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    ABSTRACT: Background. In this study, the radiosensitizing effect of resveratrol as a natural product was investigated on cell toxicity induced by (131)I in thyroid cancer cell. Methods. Human thyroid cancer cell and human nonmalignant fibroblast cell (HFFF2) were treated with (131)I and/or resveratrol at different concentrations for 48 h. The cell proliferation was measured by determination of the percent of the survival cells using 3-(4,5-dimethylthiazol-2-yl)-2,5-diphenyltetrazolium bromide (MTT) assay. Results. Findings of this study show that resveratrol enhanced the cell death induced by (131)I on thyroid cancer cell. Also, resveratrol exhibited a protective effect on normal cells against (131)I toxicity. Conclusion. This result indicates a promising effect of resveratrol on improvement of cellular toxicity during iodine therapy.
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    • "Short- and long-term side effects related to radioiodine therapy are nausea, sialadenitis, and hematological depression. Since iodine is secreted in salivary glands at high concentration, salivary gland dysfunction is reported in patients undergoing 131I therapy.[4] In addition to these side effects, there is an induction of secondary primary cancer and genetic damage following in 131I therapy. "
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    ABSTRACT: Background: 131-radioiodine has been widely used as an effective radionuclide for treatment of patients with thyroid diseases. The purpose of the present study is to investigate the radioprotective effects of curcumin as a natural product that protects against the genotoxic effects of 131I in human cultured lymphocytes. Materials and Methods: Whole blood samples from human volunteers were incubated with curcumin at doses of 5, 10, and 50 μg/mL. After 1-hour incubation, the lymphocytes were incubated with 131I (100 μCi/1.5 ml) for 2 hours. The lymphocyte cultures were then mitogenically stimulated to allow for evaluation of the number of micronuclei in cytokinesis-blocked binucleated cells. Results: Incubation of lymphocytes with 131I at dose 100 μCi/1.5 mL induced genotoxicity shown by increase in micronuclei frequency in human lymphocytes. Curcumin at 5, 10, and 50 μg/mL doses significantly reduced the micronuclei frequency. Maximal protective effects and greatest decrease in micronuclei frequency were observed when whole blood was incubated with 50 μg/mL dose of curcumin with 52%. Conclusion: This study has important implications for patients undergoing 131I therapy. Our results indicate a protective role for curcumin against the genetic damage and side effects induced by 131I administration.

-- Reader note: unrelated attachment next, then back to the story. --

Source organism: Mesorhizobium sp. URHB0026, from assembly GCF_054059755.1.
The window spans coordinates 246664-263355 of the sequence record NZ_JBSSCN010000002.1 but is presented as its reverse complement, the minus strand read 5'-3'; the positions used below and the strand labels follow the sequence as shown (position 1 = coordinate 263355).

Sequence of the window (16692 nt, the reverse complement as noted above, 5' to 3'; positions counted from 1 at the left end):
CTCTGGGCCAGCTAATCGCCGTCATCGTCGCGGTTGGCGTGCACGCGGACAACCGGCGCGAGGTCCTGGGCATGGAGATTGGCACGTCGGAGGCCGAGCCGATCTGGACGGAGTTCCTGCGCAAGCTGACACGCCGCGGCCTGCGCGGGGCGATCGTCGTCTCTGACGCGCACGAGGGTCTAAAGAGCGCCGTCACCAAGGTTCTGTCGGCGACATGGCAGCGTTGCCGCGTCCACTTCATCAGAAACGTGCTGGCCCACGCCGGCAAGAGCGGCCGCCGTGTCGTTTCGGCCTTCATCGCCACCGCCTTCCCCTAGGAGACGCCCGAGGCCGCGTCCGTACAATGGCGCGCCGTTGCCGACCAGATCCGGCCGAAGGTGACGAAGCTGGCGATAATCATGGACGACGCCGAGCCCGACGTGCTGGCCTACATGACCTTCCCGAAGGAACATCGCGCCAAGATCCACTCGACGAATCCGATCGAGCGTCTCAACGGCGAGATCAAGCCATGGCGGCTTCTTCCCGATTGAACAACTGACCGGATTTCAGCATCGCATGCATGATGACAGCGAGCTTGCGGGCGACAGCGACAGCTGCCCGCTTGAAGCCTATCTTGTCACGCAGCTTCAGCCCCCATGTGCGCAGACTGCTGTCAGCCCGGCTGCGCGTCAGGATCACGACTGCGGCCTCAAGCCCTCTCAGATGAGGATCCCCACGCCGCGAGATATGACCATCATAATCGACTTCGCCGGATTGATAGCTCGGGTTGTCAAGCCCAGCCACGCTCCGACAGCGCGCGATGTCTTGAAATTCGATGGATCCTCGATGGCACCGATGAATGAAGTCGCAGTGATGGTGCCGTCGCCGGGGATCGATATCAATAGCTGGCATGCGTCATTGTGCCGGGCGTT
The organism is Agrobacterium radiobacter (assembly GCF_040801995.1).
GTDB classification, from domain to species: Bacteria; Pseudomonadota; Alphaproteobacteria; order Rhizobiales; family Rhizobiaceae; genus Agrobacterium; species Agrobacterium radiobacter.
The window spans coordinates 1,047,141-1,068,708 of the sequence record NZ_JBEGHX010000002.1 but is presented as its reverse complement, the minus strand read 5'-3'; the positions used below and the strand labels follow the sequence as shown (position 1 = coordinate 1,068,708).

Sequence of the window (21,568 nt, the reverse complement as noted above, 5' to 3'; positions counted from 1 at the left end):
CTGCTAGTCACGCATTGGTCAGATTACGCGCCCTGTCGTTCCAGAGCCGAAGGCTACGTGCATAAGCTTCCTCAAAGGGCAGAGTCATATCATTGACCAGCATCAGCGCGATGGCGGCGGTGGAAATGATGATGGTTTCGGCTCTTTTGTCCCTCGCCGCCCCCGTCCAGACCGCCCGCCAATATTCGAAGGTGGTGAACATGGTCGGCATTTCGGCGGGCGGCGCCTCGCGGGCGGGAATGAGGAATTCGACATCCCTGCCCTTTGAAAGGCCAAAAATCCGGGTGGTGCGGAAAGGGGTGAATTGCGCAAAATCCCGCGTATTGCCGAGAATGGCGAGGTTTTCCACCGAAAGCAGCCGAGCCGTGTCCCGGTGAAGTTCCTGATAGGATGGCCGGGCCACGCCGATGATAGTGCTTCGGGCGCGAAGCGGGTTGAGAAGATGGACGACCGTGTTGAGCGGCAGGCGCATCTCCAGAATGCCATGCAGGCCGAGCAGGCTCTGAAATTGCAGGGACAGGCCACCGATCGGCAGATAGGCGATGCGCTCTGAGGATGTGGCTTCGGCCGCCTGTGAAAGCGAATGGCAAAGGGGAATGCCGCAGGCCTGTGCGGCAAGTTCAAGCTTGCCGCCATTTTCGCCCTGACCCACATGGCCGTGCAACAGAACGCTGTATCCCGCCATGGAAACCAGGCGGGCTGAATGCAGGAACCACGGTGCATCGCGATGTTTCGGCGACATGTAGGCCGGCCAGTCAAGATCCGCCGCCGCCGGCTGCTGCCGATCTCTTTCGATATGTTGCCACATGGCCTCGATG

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    • "After treatment with I-131, patients rarely experience headache, fatigue, nausea, and vomiting acutely [28]. More commonly, patients develop acute sialoadenitis [29]. Typically, acute toxicity resolves rapidly. "
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    ABSTRACT: Background. The most appropriate therapy for papillary microcarcinoma (PMC) is controversial. Methods. We reviewed the therapy and outcome of 407 patients with PMC. Results. Three hundred-eighty patients underwent total thyroidectomy, and 349 patients received I-131 therapy. The median followup was 5.3 years. Forty patients developed recurrent disease. On univariate analysis, development of disease recurrence was correlated with histological tumor size > 0.8 cm (P = 0.0104), age < 45 years (P = 0.043), and no I-131 therapy (P < 0.0001). On multivariate analysis, histological tumor size > 0.8 cm, positive lymph nodes, and no I-131 therapy were significant. The 5-year RFS for patients treated with I-131 was 95.0% versus 78.6% (P < 0.0001) for patients not treated with I-131. Patients with lymph node metastasis who did not receive I-131 had a 5-year RFS of 42.9% versus 93.2% (P < 0.0001) for patients who received I-131. Conclusions. Recommend I-131 remnant ablation for patients with PMC, particularly patients with lymph node metastasis.